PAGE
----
insert into pizza_orders values ( 3, 'Margharita', 6 );
insert into pizza_orders values ( 4, 'Mushroom', 2 );
insert into pizza_orders values ( 5, 'Mushroom', 4 );
insert into pizza_orders values ( 6, 'Meat Feast', 1 );
insert into pizza_orders values ( 7, 'Margharita', 4 );
insert into pizza_orders values ( 8, 'Meat Feat', 2 );
insert into pizza_orders values ( 9, 'Meat Feat', 4 );

This table describes a number of pizza orders, and the numbers of each type that were ordered. For instance, in total we sold 11 Margharita pizzas in the period.

Materialising A Table

Imagine that this pizza order data is being uploaded into our Postgres Data Warehouse through some batch or real time loading process. Our task is to take this data, aggregate it so we understand the total number of each pizza type sold, then save this to a table to make our reporting more consistent, organised and high performance. We will achieve this using a DBT transformation.

The first thing we might to do is develop the SQL query to get the answer we need. If we execute this again Postgres:

select pizza_type, sum( num_ordered ) from pizza_orders group by pizza_type;

We should see the total number of pizzas ordered of each type:

 pizza_type | sum
------------+-----
 Mushroom   |   6
 Margharita |  11
 Meat Feast |   1
 Hawawain   |   5
 Meat Feat  |   6
(5 rows)

We then need to take this SQL and place it into a model where it can be executed by DBT.

One model file describes one particular database table or view that we need to build from other underlying tables, and as already mentioned, the table or view that we create is named based on the filename where the model is defined. In this case therefore, we can name our file pizzas_sold_by_pizza_type.sql.

nano models/pizzas_sold_by_pizza_type.sql

And specify our model like so:

{{ config(materialized='table') }}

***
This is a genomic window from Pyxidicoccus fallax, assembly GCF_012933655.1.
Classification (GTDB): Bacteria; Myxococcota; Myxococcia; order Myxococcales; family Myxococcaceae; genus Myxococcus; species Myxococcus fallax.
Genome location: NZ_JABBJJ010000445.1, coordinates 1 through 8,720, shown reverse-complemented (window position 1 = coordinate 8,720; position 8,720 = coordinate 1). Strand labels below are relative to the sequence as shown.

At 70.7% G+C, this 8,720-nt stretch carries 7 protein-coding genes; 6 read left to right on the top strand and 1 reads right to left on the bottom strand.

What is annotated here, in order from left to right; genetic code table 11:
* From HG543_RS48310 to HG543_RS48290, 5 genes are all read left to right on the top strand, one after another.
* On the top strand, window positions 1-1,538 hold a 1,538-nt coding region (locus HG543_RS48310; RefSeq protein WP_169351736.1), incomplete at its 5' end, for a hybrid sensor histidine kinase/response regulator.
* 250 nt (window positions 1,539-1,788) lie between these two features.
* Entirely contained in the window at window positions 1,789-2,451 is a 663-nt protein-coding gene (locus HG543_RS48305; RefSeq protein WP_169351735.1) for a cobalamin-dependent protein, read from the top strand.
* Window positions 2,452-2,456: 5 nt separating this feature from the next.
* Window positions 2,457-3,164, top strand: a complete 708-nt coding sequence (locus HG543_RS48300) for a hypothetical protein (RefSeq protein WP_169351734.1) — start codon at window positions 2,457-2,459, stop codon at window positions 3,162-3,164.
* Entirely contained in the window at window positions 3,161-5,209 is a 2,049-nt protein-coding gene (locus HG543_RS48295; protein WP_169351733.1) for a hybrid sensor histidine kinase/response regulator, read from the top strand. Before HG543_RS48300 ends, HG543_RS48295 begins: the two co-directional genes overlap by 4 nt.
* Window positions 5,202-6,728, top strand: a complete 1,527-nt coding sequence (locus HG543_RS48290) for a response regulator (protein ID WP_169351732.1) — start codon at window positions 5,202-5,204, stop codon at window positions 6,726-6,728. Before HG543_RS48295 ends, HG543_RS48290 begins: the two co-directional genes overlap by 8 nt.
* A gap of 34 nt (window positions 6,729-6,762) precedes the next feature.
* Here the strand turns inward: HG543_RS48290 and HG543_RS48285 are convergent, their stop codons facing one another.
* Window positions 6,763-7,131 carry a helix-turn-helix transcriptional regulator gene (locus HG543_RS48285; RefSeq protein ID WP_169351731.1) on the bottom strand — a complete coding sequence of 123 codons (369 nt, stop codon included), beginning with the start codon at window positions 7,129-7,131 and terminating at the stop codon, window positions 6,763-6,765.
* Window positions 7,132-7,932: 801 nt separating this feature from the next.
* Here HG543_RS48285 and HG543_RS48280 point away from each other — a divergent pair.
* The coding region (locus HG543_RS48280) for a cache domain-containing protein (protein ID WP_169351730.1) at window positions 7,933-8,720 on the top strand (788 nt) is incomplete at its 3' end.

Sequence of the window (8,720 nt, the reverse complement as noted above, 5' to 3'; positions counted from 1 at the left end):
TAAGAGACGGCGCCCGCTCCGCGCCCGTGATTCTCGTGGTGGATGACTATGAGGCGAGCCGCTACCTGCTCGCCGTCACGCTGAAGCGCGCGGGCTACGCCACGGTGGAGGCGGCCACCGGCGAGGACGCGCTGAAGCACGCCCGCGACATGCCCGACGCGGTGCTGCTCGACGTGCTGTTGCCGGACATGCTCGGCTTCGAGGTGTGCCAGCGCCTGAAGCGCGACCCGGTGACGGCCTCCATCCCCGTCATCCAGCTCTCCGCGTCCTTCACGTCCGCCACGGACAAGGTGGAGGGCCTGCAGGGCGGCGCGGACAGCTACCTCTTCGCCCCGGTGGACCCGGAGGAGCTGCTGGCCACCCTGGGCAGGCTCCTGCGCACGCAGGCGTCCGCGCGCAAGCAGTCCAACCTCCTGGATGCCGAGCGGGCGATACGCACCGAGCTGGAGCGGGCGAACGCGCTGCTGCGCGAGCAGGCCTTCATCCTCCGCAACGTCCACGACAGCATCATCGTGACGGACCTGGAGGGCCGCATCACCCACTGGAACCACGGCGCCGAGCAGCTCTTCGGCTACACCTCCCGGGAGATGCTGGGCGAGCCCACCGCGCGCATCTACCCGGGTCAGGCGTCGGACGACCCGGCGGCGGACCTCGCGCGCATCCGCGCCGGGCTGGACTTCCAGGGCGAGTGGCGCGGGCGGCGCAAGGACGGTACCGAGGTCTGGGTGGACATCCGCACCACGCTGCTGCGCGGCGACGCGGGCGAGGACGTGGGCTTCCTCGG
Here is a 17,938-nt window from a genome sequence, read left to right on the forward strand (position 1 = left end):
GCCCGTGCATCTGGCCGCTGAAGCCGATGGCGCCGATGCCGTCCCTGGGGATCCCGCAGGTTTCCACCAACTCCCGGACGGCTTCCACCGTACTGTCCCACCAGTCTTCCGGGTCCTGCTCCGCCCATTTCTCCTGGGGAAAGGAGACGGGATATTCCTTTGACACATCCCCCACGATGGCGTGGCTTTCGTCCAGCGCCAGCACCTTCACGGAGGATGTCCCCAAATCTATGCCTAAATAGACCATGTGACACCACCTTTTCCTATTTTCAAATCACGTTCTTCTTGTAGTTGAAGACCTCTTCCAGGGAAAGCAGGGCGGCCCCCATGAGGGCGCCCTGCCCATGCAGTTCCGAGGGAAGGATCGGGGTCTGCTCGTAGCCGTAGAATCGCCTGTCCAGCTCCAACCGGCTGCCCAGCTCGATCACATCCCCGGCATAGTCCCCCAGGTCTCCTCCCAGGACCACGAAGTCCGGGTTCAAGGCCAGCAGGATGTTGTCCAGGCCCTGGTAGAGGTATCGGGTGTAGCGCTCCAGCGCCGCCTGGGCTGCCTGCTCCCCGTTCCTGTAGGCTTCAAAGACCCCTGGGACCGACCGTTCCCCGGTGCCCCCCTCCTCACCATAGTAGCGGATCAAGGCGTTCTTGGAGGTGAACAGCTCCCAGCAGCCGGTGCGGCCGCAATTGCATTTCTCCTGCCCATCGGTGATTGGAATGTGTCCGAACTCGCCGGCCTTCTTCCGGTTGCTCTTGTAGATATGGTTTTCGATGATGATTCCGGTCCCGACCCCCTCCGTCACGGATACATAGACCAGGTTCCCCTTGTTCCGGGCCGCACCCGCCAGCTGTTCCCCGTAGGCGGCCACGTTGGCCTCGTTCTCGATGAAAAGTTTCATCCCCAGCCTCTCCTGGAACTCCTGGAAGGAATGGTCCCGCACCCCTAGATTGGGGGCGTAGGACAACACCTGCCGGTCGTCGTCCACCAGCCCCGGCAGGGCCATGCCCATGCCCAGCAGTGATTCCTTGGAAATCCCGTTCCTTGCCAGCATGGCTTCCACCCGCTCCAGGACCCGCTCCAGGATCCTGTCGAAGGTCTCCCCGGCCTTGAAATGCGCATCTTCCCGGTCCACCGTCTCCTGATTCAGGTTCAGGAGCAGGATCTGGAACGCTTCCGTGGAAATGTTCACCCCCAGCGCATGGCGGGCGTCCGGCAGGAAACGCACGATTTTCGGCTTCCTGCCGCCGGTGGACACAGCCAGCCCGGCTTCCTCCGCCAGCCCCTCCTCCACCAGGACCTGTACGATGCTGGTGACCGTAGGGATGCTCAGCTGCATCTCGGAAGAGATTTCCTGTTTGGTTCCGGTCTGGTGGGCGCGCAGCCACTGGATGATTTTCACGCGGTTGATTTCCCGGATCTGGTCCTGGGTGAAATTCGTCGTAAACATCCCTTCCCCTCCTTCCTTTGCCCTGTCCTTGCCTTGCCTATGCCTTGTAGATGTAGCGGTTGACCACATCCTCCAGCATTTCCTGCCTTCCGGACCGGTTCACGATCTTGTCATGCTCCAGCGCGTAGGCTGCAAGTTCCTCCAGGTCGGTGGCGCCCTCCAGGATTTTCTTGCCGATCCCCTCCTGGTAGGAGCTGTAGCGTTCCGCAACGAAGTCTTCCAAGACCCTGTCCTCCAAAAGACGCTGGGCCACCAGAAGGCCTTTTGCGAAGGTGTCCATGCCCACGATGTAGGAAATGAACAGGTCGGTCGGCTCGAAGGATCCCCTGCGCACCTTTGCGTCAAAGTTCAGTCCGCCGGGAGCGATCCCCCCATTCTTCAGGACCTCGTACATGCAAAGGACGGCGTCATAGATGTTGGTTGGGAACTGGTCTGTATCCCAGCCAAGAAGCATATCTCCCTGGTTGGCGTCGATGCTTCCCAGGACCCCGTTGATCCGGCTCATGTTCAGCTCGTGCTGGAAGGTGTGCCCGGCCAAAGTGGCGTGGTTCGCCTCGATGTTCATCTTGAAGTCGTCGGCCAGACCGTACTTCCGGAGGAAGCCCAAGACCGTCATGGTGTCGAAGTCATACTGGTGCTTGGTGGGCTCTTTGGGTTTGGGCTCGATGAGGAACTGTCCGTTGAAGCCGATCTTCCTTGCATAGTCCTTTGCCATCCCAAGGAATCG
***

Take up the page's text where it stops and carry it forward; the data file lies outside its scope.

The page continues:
with source_data as (
   select pizza_type, sum( num_ordered ) from dev_pizzastore.pizza_orders group by pizza_type
)

select * from source_data

Effectively, we are executing the group by query we defined above, then storing this in a new table named pizzas_sold_by_pizza_type.

At this time, we can also delete the sample models which came when we initiated the project:

rm -rf models/examples

Now, lets do a dbt run to execute the pizzas_sold_by_pizza_type transformation that we have just defined:

% dbt run

Output:

Running with dbt=0.21.0
[WARNING]: Configuration paths exist in your dbt_project.yml file which do not apply to any resources.
There are 1 unused configuration paths:
- models.my_new_project.example

Found 1 model, 0 tests, 0 snapshots, 0 analyses, 162 macros, 0 operations, 0 seed files, 0 sources, 0 exposures

14:17:03 | Concurrency: 1 threads (target='dev')
14:17:03 |
14:17:03 | 1 of 1 START table model dev_pizzastore.pizzas_sold_by_pizza_type.... [RUN]
14:17:03 | 1 of 1 OK created table model dev_pizzastore.pizzas_sold_by_pizza_type [SELECT 2 in 0.08s]
14:17:03 |
14:17:03 | Finished running 1 table model in 0.17s.

Completed successfully

Done. PASS=1 WARN=0 ERROR=0 SKIP=0 TOTAL=1

DBT reports that the transformation ran succesfully.

Let's then go back to postgres:

psql --user postgres
select * from pizzas_sold_by_pizza_type;

Output:

 pizza_type | sum
------------+-----
 Mushroom   |   6
 Margharita |  11
 Meat Feast |   1
 Hawawain   |   5
 Meat Feat  |   6

And we can see that the table was created succesfully.

Summary

In this lesson we began by performing a dbt run to create the two sample models created by dbt init within our Postgres data warehouse.

We then created some test data within Postgres, and built a simple DBT model to aggregate this data into a table. We then executed this model and validated the results within our Postgres database.

In this lesson we materialised to a table. In the next lesson, we will explore the alternative options including materialising to a view.